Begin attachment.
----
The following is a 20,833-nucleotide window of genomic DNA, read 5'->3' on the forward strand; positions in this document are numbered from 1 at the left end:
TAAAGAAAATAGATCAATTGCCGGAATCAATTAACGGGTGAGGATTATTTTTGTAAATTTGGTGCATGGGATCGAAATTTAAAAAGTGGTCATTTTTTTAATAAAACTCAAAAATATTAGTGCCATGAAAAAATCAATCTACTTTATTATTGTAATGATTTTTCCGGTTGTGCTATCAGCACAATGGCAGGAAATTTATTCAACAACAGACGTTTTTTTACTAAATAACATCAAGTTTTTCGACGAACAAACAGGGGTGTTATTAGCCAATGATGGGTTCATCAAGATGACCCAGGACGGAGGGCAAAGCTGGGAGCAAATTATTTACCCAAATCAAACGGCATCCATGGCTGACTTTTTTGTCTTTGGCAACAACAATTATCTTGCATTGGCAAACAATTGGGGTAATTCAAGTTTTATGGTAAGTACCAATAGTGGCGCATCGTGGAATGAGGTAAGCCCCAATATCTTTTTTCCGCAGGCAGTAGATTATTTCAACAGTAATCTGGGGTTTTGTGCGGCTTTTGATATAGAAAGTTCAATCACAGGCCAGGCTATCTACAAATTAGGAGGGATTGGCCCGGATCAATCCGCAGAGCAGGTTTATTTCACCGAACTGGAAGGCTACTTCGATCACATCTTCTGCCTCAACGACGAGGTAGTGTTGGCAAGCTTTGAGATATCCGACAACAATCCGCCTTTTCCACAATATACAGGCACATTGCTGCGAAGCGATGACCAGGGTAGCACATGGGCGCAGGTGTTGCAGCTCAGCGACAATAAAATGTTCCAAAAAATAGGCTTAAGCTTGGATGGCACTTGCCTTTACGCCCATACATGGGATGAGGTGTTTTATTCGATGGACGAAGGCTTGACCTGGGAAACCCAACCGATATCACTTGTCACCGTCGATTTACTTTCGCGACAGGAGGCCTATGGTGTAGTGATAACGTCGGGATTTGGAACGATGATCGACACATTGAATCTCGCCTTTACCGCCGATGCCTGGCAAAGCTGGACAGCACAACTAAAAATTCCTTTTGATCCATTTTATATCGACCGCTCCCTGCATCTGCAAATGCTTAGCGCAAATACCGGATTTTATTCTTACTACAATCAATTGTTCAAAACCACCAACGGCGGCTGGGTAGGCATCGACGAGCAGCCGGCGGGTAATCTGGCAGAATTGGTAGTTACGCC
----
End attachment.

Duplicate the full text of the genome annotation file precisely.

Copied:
The following is a 20,833-nucleotide window of genomic DNA, read 5'->3' on the forward strand; positions in this document are numbered from 1 at the left end:
TAAAGAAAATAGATCAATTGCCGGAATCAATTAACGGGTGAGGATTATTTTTGTAAATTTGGTGCATGGGATCGAAATTTAAAAAGTGGTCATTTTTTTAATAAAACTCAAAAATATTAGTGCCATGAAAAAATCAATCTACTTTATTATTGTAATGATTTTTCCGGTTGTGCTATCAGCACAATGGCAGGAAATTTATTCAACAACAGACGTTTTTTTACTAAATAACATCAAGTTTTTCGACGAACAAACAGGGGTGTTATTAGCCAATGATGGGTTCATCAAGATGACCCAGGACGGAGGGCAAAGCTGGGAGCAAATTATTTACCCAAATCAAACGGCATCCATGGCTGACTTTTTTGTCTTTGGCAACAACAATTATCTTGCATTGGCAAACAATTGGGGTAATTCAAGTTTTATGGTAAGTACCAATAGTGGCGCATCGTGGAATGAGGTAAGCCCCAATATCTTTTTTCCGCAGGCAGTAGATTATTTCAACAGTAATCTGGGGTTTTGTGCGGCTTTTGATATAGAAAGTTCAATCACAGGCCAGGCTATCTACAAATTAGGAGGGATTGGCCCGGATCAATCCGCAGAGCAGGTTTATTTCACCGAACTGGAAGGCTACTTCGATCACATCTTCTGCCTCAACGACGAGGTAGTGTTGGCAAGCTTTGAGATATCCGACAACAATCCGCCTTTTCCACAATATACAGGCACATTGCTGCGAAGCGATGACCAGGGTAGCACATGGGCGCAGGTGTTGCAGCTCAGCGACAATAAAATGTTCCAAAAAATAGGCTTAAGCTTGGATGGCACTTGCCTTTACGCCCATACATGGGATGAGGTGTTTTATTCGATGGACGAAGGCTTGACCTGGGAAACCCAACCGATATCACTTGTCACCGTCGATTTACTTTCGCGACAGGAGGCCTATGGTGTAGTGATAACGTCGGGATTTGGAACGATGATCGACACATTGAATCTCGCCTTTACCGCCGATGCCTGGCAAAGCTGGACAGCACAACTAAAAATTCCTTTTGATCCATTTTATATCGACCGCTCCCTGCATCTGCAAATGCTTAGCGCAAATACCGGATTTTATTCTTACTACAATCAATTGTTCAAAACCACCAACGGCGGCTGGGTAGGCATCGACGAGCAGCCGGCGGGTAATCTGGCAGAATTGGTAGTTACGCC